By Stefan Breg
A rise in homegrown restaurants could challenge the US influx, says Stefan Breg
The growth of American food outlets in UAE malls is relentless. There had been some signs of an ‘Arab Spring’ a couple of years back when Mirdif City Centre opened, but since then there’s been a relentless wave of American casual dining: Shake Shack, P.F. Chang’s, Potbelly, Red Lobster, Texas Roadhouse, and pretty soon The Cheesecake Factory.
Bloomberg recently asked Tribe to do an analysis on the major malls in Dubai. We found that brands of American (or perceived as) American origin made up 33-47% of the total F&B offers in the malls. By contrast, Middle Eastern brands made up just 8-17%.
We put it down to a number of factors:
1) Consumers still want ‘Americana’ (apologies to the company of the same name)
2) This consumer demand is driven by nostalgia for the US (possibly ex-students?) and the bombardment of American media
3) Americans are good at producing formulaic food and are adept at franchising
4) The American market went soft two to three years ago, which made franchise deals in the Middle East suddenly look very attractive.
Despite this dominance, there are now signs that Europe is stirring. Franchise brands from Europe were virtually non-existent here until 1999 when the first Costa Coffee outside of the UK arrived in Dubai. Costa has since grown rapidly and added units in Oman, Bahrain, Kuwait, Qatar, Saudi Arabia, Syria, Jordan and Lebanon.
Between 2000 and 2007, we saw the first of more European brands with the arrival of Yo!Sushi, Gourmet Burger Kitchen, Wagamamas and Wrapid, among others.
The boom in mall development in Dubai over the last five years has sparked a growth in European franchises. The new European brands to arrive at Mirdif City Centre included Snog and Tiffinbites.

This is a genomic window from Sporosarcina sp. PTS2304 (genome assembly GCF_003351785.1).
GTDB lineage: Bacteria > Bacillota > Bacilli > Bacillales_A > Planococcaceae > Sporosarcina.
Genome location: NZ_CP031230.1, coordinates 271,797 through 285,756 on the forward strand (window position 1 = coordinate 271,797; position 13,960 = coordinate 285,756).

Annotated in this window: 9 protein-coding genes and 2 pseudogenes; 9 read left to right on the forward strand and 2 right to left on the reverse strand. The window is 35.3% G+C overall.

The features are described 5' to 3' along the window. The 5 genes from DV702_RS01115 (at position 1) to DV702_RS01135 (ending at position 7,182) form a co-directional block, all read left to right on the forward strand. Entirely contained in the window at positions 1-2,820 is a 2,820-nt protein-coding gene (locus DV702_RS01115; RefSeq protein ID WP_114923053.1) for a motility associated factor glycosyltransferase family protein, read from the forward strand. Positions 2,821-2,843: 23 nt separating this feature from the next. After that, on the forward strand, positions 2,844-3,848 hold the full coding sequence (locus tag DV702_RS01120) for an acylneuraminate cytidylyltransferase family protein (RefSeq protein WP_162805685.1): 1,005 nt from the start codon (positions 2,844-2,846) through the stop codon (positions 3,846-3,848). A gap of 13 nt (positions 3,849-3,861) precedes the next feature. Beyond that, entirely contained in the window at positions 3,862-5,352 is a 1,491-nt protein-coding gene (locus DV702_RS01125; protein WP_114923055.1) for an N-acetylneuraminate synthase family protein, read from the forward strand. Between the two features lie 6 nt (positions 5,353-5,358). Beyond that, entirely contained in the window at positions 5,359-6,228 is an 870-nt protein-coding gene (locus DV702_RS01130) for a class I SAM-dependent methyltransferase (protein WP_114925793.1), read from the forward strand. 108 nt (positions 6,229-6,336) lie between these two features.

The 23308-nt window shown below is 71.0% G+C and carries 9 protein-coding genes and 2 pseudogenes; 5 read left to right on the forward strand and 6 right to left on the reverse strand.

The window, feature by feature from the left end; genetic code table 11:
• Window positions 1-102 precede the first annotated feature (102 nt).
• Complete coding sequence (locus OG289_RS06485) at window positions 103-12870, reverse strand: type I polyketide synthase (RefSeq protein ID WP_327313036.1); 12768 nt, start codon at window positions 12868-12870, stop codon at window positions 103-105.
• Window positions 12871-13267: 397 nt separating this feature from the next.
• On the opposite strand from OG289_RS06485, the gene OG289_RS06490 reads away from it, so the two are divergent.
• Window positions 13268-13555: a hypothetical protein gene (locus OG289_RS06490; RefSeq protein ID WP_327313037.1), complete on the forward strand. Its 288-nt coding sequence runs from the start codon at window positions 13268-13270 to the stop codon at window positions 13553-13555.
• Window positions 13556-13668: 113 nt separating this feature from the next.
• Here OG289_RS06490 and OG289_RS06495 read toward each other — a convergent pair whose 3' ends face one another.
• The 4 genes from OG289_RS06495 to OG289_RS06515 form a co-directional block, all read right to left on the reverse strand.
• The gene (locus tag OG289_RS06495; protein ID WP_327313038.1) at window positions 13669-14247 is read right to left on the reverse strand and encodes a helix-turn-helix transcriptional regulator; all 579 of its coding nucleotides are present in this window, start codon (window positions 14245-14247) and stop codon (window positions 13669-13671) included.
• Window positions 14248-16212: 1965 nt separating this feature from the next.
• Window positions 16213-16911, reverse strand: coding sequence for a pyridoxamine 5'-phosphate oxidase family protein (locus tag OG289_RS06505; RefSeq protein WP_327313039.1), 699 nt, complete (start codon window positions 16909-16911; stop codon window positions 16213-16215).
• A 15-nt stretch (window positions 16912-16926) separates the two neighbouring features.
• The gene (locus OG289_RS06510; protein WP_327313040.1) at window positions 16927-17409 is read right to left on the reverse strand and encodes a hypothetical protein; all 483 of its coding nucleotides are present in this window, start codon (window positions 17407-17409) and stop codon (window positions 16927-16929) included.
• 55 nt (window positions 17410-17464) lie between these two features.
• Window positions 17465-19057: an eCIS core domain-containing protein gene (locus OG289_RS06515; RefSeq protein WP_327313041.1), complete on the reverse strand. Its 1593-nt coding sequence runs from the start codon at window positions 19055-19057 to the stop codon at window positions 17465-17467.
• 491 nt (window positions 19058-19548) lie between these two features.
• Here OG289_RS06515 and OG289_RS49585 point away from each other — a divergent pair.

These brands joined Nordsee, Caffe Nero and more, and there have been more recent high-end European additions to the UAE, including Zuma, Cavalli Club, The Ivy and Hakkasan.
The Far East, Australia and South Africa can also take credit for Jones the Grocer, Social House, Paparoti, Mango Tree, Sumo Salads, Meat Co. and Butcher Grill.
One thing is strikingly common to each of the non-American brands that have arrived in the last few years: innovation.
The new market entrants such as Vapiano, Carluccios, Wrapid, Wagamamas, Cavalli Club, Paparoti and Buddha Bar could all claim to be unique in their field. But there’s no shortage of talent here as shown by locally inspired concepts such as Wild Peeta, More Café, The Noodle House and Japengo.
The pipeline for local concepts looks good and we at Tribe are busier than ever with clients asking us to look beyond American food and explore Indian, Iranian, health food, fish and... Emirati. Watch this space.
(Stefan Breg is the chief worrier of F&B strategy house Tribe Restaurant Creators. The opinions expressed are his own. This column originally appeared in Hotelier Middle East)
No great insights here and some faulty reasoning, in my opinion, as well. Development of retail F&B has been quite normal in Dubai to date and will remain on the typical path... When a locality first becomes an international marketplace, its consumers typically consume foreign brands that they feel "validate" their self-image. That has happened in Dubai. The next and very crucial step comes when Dubai creates its own "home grown" brands and people outside of Dubai consume those to validate their self-image. This has already happened in the travel and real estate markets. This second stage is quite healthy and is currently happening in Korea. (See a recent article at Chosun Ilbo's English site titled "Koreans Pay Dearly for Their Label Addiction". It's nice to see that Koreans are now saying, "Wait a minute, we can do better than that!" and many Korean brands are now gaining huge popularity in the global market. For instance, Love Letter fried chicken is so much better than KFC. :-)
I was stunned by how many American brands were here when i visited. KBS raises some interesting pts but even while I was there, Shake Shack, Texas Roadhouse and Potbelly opened and I didnt see any signs of 'home grown' concepts opening. Local residents said there were plans for more american names, dont get me wrong, it does seem unusual
It is about time that somebody raised the question you raised and I want to thank you for that.
Unhealthy food with unacceptably high calories and artery-clogging fat content with a foreign brand name attached to it is served from fancy restaurants with huge advertisement budgets. They are found in shops in almost every building on a main street, and most malls, too.
The result: people are becoming obese, diabetic, hypertensive and more and more people are dying at a young age. I should know - I'm a practicing GP in Dubai.
Dubai is the no 1 in many things, but soon will have the dubious distinction of being diabetic capital of the word too, if things don't change - and soon.